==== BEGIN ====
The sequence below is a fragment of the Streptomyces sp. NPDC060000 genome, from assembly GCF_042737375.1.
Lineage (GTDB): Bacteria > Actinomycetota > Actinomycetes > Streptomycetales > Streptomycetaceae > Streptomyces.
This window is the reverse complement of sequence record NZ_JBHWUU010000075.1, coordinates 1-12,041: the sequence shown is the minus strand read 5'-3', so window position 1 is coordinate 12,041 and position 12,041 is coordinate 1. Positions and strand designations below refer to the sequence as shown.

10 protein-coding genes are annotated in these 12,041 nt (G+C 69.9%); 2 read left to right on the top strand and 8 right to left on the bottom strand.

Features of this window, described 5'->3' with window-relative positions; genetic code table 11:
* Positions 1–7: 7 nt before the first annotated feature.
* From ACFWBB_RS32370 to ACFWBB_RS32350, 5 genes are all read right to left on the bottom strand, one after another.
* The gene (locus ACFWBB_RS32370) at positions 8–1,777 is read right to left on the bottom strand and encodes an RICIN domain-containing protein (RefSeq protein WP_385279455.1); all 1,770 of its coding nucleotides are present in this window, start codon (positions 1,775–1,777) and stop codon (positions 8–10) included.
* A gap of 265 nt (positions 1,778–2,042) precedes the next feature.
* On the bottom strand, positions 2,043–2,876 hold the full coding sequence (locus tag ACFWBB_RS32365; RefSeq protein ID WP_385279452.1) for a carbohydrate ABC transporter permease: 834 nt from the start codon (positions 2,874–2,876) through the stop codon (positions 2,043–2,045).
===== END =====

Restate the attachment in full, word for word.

The sequence below is a fragment of the Streptomyces sp. NPDC060000 genome, from assembly GCF_042737375.1.
Lineage (GTDB): Bacteria > Actinomycetota > Actinomycetes > Streptomycetales > Streptomycetaceae > Streptomyces.
This window is the reverse complement of sequence record NZ_JBHWUU010000075.1, coordinates 1-12,041: the sequence shown is the minus strand read 5'-3', so window position 1 is coordinate 12,041 and position 12,041 is coordinate 1. Positions and strand designations below refer to the sequence as shown.

10 protein-coding genes are annotated in these 12,041 nt (G+C 69.9%); 2 read left to right on the top strand and 8 right to left on the bottom strand.

Features of this window, described 5'->3' with window-relative positions; genetic code table 11:
* Positions 1–7: 7 nt before the first annotated feature.
* From ACFWBB_RS32370 to ACFWBB_RS32350, 5 genes are all read right to left on the bottom strand, one after another.
* The gene (locus ACFWBB_RS32370) at positions 8–1,777 is read right to left on the bottom strand and encodes an RICIN domain-containing protein (RefSeq protein WP_385279455.1); all 1,770 of its coding nucleotides are present in this window, start codon (positions 1,775–1,777) and stop codon (positions 8–10) included.
* A gap of 265 nt (positions 1,778–2,042) precedes the next feature.
* On the bottom strand, positions 2,043–2,876 hold the full coding sequence (locus tag ACFWBB_RS32365; RefSeq protein ID WP_385279452.1) for a carbohydrate ABC transporter permease: 834 nt from the start codon (positions 2,874–2,876) through the stop codon (positions 2,043–2,045).